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MEP Design for Commercials
3 July 2023
Apurva Jain

Integrating Renewable Energy Sources into MEP Systems for Commercial Buildings

Accounting for approximately 39 percent of global carbon dioxide emission and 22 percent of operation emissions, according to the World Green Building Council, the construction industry needs to consider how it can modify construction practices to meet tomorrow’s future. Contributing to 35 percent of global energy consumption and with increasing populations, businesses, building commercial, educational, healthcare and other related institutions, the construction industry must explore green energy sources, sustainable practices and sustainability design.

Several experts in engineering services will be required to design sustainable systems, for energy modelling, analysing potential EEMs (energy and environmental materials), thermal load calculations, duct design for HVAC systems and finding renewable energy solutions.

So, what do we mean by sustainable MEP construction or building green?

Sustainability involves three interconnected aspects: environmental impact, economic impact and social impact.

Environmental Impact

Looking at just the environmental impact, this deals with what materials are used, how they perform over time and the potential for using renewable energy in the design and build process. When sustainability goals stress minimising adverse environmental effects, cities and communities will demand clean, affordable energy options.

Certain new forms of energy that are being developed can be integrated into buildings. It is even possible for large buildings to become ‘energy positive’ – pushing energy generated from solar power or wind into the grid, rather than relying on the grid for their power needs. Also, older buildings still reliant on fossil fuels can use sensors so that lighting and air conditioning systems minimise energy consumption.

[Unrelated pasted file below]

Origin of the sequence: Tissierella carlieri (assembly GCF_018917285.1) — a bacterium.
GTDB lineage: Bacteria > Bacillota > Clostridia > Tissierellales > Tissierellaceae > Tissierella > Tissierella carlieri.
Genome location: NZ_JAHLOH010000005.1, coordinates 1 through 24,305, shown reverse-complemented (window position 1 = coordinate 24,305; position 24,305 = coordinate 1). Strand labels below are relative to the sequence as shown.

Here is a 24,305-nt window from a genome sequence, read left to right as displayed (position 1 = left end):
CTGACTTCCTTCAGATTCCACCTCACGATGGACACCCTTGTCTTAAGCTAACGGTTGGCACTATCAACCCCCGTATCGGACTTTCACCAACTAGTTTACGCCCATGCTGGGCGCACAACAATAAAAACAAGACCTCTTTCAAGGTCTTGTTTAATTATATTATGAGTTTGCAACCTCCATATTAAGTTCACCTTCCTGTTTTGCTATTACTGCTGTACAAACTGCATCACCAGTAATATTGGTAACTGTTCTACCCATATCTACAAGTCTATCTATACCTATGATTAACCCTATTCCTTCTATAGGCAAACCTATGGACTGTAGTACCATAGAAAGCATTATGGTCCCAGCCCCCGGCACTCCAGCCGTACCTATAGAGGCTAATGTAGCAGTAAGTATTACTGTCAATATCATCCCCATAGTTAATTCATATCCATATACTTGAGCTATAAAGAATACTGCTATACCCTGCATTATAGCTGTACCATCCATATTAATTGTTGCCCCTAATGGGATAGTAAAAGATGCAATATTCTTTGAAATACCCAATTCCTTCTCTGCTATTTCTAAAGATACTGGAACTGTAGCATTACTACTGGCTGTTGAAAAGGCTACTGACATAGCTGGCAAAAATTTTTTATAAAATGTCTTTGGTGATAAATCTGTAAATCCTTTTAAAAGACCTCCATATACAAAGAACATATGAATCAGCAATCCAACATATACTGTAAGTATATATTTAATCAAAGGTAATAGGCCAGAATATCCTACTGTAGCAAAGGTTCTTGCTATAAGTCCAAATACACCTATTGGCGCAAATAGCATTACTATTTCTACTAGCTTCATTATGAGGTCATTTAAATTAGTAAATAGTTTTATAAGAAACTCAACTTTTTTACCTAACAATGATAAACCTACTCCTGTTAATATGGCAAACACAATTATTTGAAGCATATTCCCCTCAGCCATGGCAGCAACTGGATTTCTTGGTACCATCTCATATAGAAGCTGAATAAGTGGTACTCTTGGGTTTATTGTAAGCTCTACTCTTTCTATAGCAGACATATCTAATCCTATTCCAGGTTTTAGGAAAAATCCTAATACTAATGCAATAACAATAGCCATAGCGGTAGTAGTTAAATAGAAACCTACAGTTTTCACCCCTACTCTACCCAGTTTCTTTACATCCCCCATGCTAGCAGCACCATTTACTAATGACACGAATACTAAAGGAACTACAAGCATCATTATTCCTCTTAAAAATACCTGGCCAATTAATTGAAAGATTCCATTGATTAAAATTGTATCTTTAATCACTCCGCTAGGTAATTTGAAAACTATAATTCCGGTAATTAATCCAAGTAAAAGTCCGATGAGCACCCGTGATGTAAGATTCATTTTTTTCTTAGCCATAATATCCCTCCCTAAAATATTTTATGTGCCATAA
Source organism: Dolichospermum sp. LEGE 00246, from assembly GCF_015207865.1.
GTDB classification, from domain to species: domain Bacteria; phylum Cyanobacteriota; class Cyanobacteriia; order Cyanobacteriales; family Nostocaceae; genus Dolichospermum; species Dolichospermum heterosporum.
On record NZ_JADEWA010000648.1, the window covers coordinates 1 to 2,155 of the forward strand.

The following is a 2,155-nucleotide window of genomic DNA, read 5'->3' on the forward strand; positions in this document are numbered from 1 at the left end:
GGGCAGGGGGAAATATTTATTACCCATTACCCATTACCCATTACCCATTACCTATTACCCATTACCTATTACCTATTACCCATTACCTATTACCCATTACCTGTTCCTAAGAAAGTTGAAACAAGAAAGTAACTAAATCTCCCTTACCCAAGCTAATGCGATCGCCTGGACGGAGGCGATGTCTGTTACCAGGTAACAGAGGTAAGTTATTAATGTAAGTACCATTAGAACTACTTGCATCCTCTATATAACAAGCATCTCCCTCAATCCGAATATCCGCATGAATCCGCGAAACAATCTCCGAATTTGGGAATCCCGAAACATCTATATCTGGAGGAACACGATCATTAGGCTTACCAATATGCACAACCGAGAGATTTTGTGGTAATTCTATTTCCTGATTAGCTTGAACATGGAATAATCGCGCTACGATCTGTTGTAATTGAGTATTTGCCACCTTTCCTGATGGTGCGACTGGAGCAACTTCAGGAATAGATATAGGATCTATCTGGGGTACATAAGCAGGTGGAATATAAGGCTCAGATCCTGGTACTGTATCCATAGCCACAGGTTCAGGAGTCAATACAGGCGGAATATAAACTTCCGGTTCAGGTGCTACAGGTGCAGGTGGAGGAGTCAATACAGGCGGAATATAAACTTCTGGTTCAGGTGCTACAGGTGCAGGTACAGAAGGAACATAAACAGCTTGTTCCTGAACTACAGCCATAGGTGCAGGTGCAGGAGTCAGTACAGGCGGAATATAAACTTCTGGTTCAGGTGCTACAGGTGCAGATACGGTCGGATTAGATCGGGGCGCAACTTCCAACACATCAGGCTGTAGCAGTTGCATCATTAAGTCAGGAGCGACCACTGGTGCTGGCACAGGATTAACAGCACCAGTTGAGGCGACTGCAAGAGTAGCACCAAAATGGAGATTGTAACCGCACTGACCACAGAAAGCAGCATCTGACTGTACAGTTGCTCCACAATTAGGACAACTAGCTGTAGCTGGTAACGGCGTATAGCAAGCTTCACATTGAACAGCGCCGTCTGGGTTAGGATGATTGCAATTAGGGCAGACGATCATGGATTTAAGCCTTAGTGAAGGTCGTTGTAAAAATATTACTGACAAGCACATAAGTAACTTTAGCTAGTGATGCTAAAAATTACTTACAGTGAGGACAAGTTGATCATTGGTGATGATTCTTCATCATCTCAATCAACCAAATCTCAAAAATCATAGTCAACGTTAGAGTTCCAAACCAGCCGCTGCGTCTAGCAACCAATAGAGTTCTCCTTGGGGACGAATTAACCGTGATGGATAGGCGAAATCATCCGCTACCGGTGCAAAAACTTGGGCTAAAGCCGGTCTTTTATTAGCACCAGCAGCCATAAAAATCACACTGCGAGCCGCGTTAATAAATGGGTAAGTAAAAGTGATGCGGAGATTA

Economic Impact

The second aspect of green building, economic impact, involves leaning towards a circular economy of renewable energy, waste and water. This would include reusing a building’s water harvesting and recycling as many building materials as possible. Utilising natural ventilation and heat recovery systems can significantly reduce the impact of construction in the world.

As climate change remains a looming threat, conventional MEP designs and green buildings must fulfil international standards, including energy-efficient retrofitting of existing buildings and large solar PV installations. Sustainability does not only consider initial costs, but balances individual interests while safeguarding the needs of the planet.

MEP Strategies

As for mechanical or heating, ventilation and cooling (HVAC) techniques, the priority is to combine active air conditioning systems – vital for human comfort – with passive systems, such as natural ventilation and thermal mass, to moderate thermal conditions. It is important to avoid or minimise refrigeration systems with the potential for ozone depletion and global warming.

How can this be done?

Windows must be oriented to avoid excessive heat gain from the sun. Also, buildings can strive for a heat transfer coefficient 40 percent lower than required and use a solar heating and hot water system. These measures can result in a near-zero energy building.